1977 Company Commercialisation Robert Noyce founds the Caere Corporation (now Nuance Communications), and introduces the first commercial handheld OCR reader.[22]
1978 Product Kurzweil Computer Products begins selling a commercial version of the OCR computer program, called the "Kurzweil Reading Machine".[6]
1980 Selling Kurzweil's company is sold to Xerox, who renamed it as Scansoft (now merged with Nuance Communications).[9]
1984 Product Passport scanner Caere Corporation develops the first passport scanner for the U.S. State Department.[23]
1987 Application Price tag scanner American retailers Sears, Kmart and J.C. Penney start using OCR to scan price tags.[21]
1989 Company OCR Russian company ABBYY is founded by David Yang, and starts selling products intended to simplify converting paper files to digital data.[24]
1992 Invention The first program that recognizes Cyrillic is invented by Russian company OKRUS.[1]
2000 Application Online service OCR technology is made available online as a service (WebOCR), in a cloud computing environment, as well as in mobile applications like real-time translation of foreign-language signs on a smartphone.[25]
2005 Application Software The free cross-platform OCR engine Tesseract is published by Hewlett Packard and the University of Nevada, Las Vegas.
2008 Application Adobe Acrobat starts including support for OCR on any PDF file.[8]
2011 Application Word-frequency lookup Google Ngram Viewer is developed to chart frequencies of words on any source printed from 1950 to 2008.[26][27]
2013 Application The MNIST database is created to train machine learning models in pattern recognition.[28]
2015 Application Open access Google offers OCR tools to scan any Google Drive files in over 200 languages for free.[7]

See also

References

  1. 1.0 1.1 1.2 1.3 1.4 1.5 1.6 Schantz, H. F. (1982) The history of OCR: optical character recognition, Recognition Technologies Users Association.
  2. 2.0 2.1 "The First OCR System: "GISMO" (1951) : HistoryofInformation.com". www.historyofinformation.com. Retrieved 2016-09-17. 
  3. 3.0 3.1 Frutiger, Adrian. Type. Sign. Symbol. ABC Verlag, Zurich, 1980. p. 50
  4. 4.0 4.1 "Optical character recognition - History". ABBYY Technology. Retrieved 18 September 2016. 
  5. 5.0 5.1 J. Scott Hauger, Reading Machines for the Blind ( PDF ), Blacksburg, Virginia, Faculty of the Virginia Polytechnic Institute and State University, April 1995, pp. I-II, 11-13.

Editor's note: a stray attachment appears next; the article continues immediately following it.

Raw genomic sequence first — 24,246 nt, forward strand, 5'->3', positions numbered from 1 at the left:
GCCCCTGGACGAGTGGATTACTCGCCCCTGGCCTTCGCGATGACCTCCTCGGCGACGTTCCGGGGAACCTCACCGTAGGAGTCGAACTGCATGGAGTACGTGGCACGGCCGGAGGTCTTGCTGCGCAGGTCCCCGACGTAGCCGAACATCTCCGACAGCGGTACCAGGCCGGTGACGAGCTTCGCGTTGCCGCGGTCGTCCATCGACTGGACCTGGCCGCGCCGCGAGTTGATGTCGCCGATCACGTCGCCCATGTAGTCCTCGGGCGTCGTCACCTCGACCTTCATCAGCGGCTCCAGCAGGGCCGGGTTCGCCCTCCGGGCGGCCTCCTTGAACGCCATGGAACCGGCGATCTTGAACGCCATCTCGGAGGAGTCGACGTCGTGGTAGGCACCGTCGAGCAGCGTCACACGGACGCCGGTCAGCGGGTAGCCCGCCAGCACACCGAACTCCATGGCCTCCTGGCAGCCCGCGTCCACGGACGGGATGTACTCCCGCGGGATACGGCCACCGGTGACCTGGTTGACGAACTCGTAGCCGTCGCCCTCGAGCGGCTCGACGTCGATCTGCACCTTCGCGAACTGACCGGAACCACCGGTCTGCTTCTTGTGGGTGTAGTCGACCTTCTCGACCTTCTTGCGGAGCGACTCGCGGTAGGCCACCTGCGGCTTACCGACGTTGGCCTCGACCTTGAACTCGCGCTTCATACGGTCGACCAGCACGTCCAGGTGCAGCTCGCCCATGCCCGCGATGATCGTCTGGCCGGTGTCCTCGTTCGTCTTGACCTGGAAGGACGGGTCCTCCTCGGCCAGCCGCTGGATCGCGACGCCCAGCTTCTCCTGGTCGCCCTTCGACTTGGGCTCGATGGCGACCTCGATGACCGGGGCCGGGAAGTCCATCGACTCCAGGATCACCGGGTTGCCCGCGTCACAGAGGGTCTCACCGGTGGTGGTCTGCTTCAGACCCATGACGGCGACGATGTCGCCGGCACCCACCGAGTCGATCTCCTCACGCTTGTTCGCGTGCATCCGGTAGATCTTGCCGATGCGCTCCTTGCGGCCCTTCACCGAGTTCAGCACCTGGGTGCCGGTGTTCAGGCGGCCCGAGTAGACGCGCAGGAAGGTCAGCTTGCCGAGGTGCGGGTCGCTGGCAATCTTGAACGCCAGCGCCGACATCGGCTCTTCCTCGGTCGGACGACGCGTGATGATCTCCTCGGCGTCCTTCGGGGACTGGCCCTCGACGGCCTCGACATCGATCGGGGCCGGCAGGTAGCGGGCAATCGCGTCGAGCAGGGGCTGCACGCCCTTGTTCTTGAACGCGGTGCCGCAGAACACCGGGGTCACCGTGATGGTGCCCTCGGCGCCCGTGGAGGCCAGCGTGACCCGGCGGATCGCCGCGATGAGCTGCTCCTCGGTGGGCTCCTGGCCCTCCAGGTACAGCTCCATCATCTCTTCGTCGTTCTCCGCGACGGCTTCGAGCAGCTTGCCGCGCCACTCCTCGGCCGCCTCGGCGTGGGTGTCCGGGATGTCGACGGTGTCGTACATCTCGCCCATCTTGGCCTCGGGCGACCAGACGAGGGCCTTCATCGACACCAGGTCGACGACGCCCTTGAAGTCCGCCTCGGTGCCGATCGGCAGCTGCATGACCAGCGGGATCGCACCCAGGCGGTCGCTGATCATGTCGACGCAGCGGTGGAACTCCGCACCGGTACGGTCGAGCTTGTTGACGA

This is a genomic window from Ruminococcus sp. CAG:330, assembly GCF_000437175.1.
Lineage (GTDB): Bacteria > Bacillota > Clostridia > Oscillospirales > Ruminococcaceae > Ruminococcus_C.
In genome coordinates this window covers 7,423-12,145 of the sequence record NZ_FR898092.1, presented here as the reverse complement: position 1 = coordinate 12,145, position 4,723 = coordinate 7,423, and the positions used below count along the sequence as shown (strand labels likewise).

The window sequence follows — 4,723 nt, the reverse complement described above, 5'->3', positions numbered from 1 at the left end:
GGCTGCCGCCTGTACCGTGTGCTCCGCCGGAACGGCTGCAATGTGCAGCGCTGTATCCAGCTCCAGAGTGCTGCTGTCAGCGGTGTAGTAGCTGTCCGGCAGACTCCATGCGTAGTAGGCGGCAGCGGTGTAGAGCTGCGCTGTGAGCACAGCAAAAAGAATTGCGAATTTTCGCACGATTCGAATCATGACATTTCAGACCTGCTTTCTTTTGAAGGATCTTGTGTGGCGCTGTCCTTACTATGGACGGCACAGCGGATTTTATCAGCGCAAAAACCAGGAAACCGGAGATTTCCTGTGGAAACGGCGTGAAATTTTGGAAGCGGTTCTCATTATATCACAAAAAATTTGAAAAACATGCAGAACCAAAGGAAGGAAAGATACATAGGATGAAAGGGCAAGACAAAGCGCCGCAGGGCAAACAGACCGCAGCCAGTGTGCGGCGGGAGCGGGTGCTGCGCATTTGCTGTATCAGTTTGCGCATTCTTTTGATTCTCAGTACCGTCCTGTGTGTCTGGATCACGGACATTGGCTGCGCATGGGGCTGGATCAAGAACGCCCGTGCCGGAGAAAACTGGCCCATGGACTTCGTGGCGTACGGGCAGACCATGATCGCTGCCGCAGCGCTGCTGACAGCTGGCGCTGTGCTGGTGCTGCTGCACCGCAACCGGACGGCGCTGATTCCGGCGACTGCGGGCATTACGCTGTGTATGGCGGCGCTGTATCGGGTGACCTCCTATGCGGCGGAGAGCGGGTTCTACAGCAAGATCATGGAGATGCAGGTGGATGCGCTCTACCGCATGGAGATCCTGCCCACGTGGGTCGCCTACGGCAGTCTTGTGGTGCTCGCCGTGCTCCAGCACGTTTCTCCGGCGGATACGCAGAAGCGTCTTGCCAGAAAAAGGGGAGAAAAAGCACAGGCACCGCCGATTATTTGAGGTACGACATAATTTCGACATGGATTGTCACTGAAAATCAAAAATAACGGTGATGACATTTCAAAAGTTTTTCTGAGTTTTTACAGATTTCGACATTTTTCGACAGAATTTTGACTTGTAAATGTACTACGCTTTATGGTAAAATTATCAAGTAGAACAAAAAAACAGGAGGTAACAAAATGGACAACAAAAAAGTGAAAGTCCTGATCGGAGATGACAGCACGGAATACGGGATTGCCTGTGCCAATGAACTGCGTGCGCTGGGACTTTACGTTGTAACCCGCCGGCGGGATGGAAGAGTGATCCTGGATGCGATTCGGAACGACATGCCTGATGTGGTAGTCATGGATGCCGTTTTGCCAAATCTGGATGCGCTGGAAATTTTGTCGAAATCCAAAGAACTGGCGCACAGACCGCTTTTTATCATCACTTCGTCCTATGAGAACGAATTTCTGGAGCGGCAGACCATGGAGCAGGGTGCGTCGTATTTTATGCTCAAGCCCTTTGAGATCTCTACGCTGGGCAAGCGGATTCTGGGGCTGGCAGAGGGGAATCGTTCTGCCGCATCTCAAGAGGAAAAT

6. 6.0 6.1 "Kurzweil Computer Products". www.kurzweiltech.com. Retrieved 2016-09-18. 
  7. 7.0 7.1 "Paper to Digital in 200+ languages". Retrieved 2016-09-18. 
  8. 8.0 8.1 "Press Room". Adobe Systems. 14 July 2009. Retrieved 4 December 2010. 
  9. 9.0 9.1 9.2 "The History of OCR". Data processing magazine. 12: 46. 1970.
  10. EE Fournier, The Type-Reading Optophone, Our Surplus, Our Ships, and Europe's Need, and more ( PDF ), inScientific American , vol. 123, nº 19, New York, Scientific American Publishing Co., November 6, 1920, pp. 463-465.
  11. d'Albe, E. E. Fournier (1914-07-01). "On a Type-Reading Optophone". Proceedings of the Royal Society of London A: Mathematical, Physical and Engineering Sciences. 90 (619): 373–375. ISSN 1364-5021. doi:10.1098/rspa.1914.0061. 
  12. La macchina che legge e che scrive (PDF), in La scienza per tutti, Year XXIII, nº 11, Milano, Casa Editrice Sozogno, 1º June 1916, p. 166. (italian)
  13. Macchina per leggere pei ciechi (PDF), in La scienza per tutti, Year XXVIII, nº 2, Milano, Casa Editrice Sozogno, 15 January 1921, p. 20 (italian)
  14. "History of Computers and Computing, Birth of the modern computer, The bases of digital computers, OCR". history-computer.com. Retrieved 2016-09-09. 
  15. Buckland, Michael Keeble (2006-01-01). Emanuel Goldberg and His Knowledge Machine: Information, Invention, and Political Forces. Greenwood Publishing Group. ISBN 9780313313325. 
  16. "Reading Machine Speaks Out Loud", February 1949, Popular Science.
  17. Douglas Martin (December 11, 2007). "David H. Shepard, 84, Dies; Optical Reader Inventor". New York Times. Retrieved June 5, 2010. 
  18. "The Reading Machine That Hasn't Been Built Yet". AccessWorld. Retrieved 18 September 2016. 
  19. "Rochester chronology". IBM. Retrieved 18 September 2016. 
  20. "OCR-A Std | Typekit". typekit.com. Retrieved 2016-09-18. 
  21. 21.0 21.1 "Overview of OCR and Its Applications" (PDF). Understanding Optical Character Recognition. Retrieved 18 September 2016. 
  22. "History of Caere Corporation – FundingUniverse". www.fundinguniverse.com. Retrieved 2016-09-23. 
  23. Jacobson, Gary. "No grudges, Bill Moore says, but he still seeks justice". Dallas News. Retrieved 18 September 2016. 
  24. "Mixergy interview: How A Bulletin Board Post Changed Everything – with David Yang". Retrieved 22 August 2013. 
  25. "Understanding Optical Character Recognition" (PDF). Bar Code & Data Acquisition. Retrieved 18 September 2016. 
  26. "Google Ngram Database Tracks Popularity Of 500 Billion Words" Huffington Post, 17 December 2010, webpage: HP8150.
  27. "Culturomics, Ngrams and new power tools for Science". Retrieved 2016-09-18. 
  28. "MNIST handwritten digit database, Yann LeCun, Corinna Cortes and Chris Burges". yann.lecun.com. Retrieved 2016-09-18. 

Category:Optical character recognition Category:Computing timelines